The Yakima War started in October of 1855, following a series of murders of whites in the Yakama Country and Puget Sound. Resentment by the Indians to the terms unilaterally imposed in a series of recent treaties is generally considered the principal cause of the series of incidents that led to war. The treaties were imposed between Christmas Day of 1854 and June of 1855 by Isaac Stevens. Stevens was a man wearing two hats, serving as both Washington Territory’s first Governor, as well as its Superintendent of Indian Affairs. When Governor Stevens arrived in the new territory in the fall of 1853, Indians still outnumbered whites by roughly a four to one ratio. Stevens was in a hurry, however. American settlers continued to trickle in looking for free land, and there was no time to waste.
With the successful conclusion of the Yakima River campaign in November under Major Rains of the U.S. Army, it appeared that further operations were to be called off until spring. Major Rains had cleared the Valley, working in tandem with the Oregon volunteers under an independent command, but this had amounted to little more than minor skirmishing and looting of Indian food caches and a French Catholic Mission on the Ahtanum River. While the smaller Washington force of volunteer militia were fully occupied in the Puget Sound areas, the more numerous Oregon volunteer units were not to be denied. There had been reports of looting in the Walla Walla Valley by bands of Indians. Rumors passed on by friendly Indians indicated that a number of Walla Walla Indians were planning to attack Washington Territorial Governor Isaac Stevens and a small accompanying force of volunteers, returning with him from the Spokane country. Therefore, Oregon’s Territorial Governor, George Curry, ordered the volunteer units that had missed out on the Yakima Campaign to deploy to the Walla Walla Valley to counter the potential threat to Stevens and his party.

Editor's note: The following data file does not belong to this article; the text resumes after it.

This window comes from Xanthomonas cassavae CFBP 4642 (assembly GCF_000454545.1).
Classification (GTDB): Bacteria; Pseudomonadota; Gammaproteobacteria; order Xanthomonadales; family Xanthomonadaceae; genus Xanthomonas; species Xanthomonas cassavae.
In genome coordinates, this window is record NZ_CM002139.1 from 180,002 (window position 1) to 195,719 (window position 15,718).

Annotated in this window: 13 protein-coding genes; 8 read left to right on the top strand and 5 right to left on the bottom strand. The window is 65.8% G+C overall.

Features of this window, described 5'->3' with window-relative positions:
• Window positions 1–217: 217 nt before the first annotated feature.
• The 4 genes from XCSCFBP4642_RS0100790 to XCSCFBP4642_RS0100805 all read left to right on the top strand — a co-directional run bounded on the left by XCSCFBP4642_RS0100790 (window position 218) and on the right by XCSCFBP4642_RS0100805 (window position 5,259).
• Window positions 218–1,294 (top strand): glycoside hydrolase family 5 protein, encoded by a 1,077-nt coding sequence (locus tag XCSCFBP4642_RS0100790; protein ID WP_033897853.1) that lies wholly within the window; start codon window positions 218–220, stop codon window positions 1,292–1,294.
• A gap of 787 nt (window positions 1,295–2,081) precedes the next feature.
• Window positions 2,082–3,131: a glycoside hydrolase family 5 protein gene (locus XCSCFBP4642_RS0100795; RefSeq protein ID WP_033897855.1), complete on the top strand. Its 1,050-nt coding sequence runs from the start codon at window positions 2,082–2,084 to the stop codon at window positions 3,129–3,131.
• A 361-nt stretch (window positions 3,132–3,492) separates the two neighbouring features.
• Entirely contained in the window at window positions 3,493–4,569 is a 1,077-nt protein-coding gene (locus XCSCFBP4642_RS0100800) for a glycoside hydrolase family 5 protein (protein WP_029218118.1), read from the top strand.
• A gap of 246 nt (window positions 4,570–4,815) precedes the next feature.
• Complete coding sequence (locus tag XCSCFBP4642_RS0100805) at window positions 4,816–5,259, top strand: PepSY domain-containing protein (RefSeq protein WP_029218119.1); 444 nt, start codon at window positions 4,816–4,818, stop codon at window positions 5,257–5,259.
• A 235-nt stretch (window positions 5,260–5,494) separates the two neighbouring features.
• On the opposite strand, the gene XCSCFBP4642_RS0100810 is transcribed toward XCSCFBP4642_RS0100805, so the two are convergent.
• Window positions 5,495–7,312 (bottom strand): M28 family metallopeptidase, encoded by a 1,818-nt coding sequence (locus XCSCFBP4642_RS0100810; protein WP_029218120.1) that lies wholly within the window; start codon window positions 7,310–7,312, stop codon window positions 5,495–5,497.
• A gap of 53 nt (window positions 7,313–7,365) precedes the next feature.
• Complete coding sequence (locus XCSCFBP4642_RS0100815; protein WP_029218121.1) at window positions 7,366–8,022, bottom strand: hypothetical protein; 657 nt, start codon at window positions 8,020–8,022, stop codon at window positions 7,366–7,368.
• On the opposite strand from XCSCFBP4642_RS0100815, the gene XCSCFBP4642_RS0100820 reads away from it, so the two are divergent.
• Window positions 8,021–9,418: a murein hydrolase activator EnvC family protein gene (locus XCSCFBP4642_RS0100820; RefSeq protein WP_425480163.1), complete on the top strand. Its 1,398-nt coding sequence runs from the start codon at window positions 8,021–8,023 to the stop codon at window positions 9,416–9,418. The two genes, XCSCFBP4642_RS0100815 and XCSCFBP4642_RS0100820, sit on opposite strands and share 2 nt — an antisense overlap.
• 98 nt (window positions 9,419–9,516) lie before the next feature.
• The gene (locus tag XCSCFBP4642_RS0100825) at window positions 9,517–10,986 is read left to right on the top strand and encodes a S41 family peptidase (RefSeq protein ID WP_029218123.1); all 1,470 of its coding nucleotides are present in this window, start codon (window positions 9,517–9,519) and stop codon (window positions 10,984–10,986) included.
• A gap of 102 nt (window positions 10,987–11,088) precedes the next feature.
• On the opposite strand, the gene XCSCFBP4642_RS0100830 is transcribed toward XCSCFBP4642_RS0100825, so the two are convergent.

The Oregon Mounted Volunteers (O.M.V.) headed out, and up the south bank of the Columbia from the fort at les Dalles, establishing a base near the confluence of the Umatilla River. Then on December 2, after an all night march across difficult terrain from near the mouth of the Umatilla River to that of the Walla Walla River, the O.M.V. reached the abandoned Hudson Bay’s Company (HBC) trading post at the mouth of the Walla Walla River. The post had been

pillaged of its blankets and other trading goods, but to the O.M.V.’s disappointment, there were few Indians in site. Hopes of pulling off a surprise attack were frustrated.


However, the eager Oregon Mounted Volunteers under the command of the recently elected frontier lawyer named James Kelly, would soon have more opportunities to precipitate a battle. They drove up the valley toward the Walla Walla and Cayuse villages. Kelly, suddenly a militia Lt. Colonel, had displayed sufficient bravado during his campaign speech to get elected to the rank. Now an opportunity to act had presented itself. At his side rode one of the subagents of the Oregon’s Superintendent of Indian Affairs, Nathan Olney. The Superintendent, Joel Palmer, having learned of the man’s unreliable character through painful experience, had been trying to keep Olney on a short leash, but he had broken loose, again.
Concerned for their families along with their recently gathered stores of food for making it through the winter, Walla Walla Chief Peopeo Moxmox, rode out with forty men to ascertain the intentions of this armed suyapo force. (Suyapo was a Columbia basin Indian term for Americans, apparently derived from the French word for the peculiar ornament they always seemed to wear on their heads – le chapeau.) Chief Peopeo Moxmox had long been a friend of the whites. Many of the tribe’s young women had married Canadiens, who had once worked at the nearby trading post or its ranching operation further up stream. Known as a man of moderation, the chief had signed the recent treaty, and all this in spite of his son having been murdered by an American - a crime that had been allowed to go unpunished. The chief first met with a force of a 1/2 dozen metis scouts under Narcisse Cornoyer and Antoine Rivet.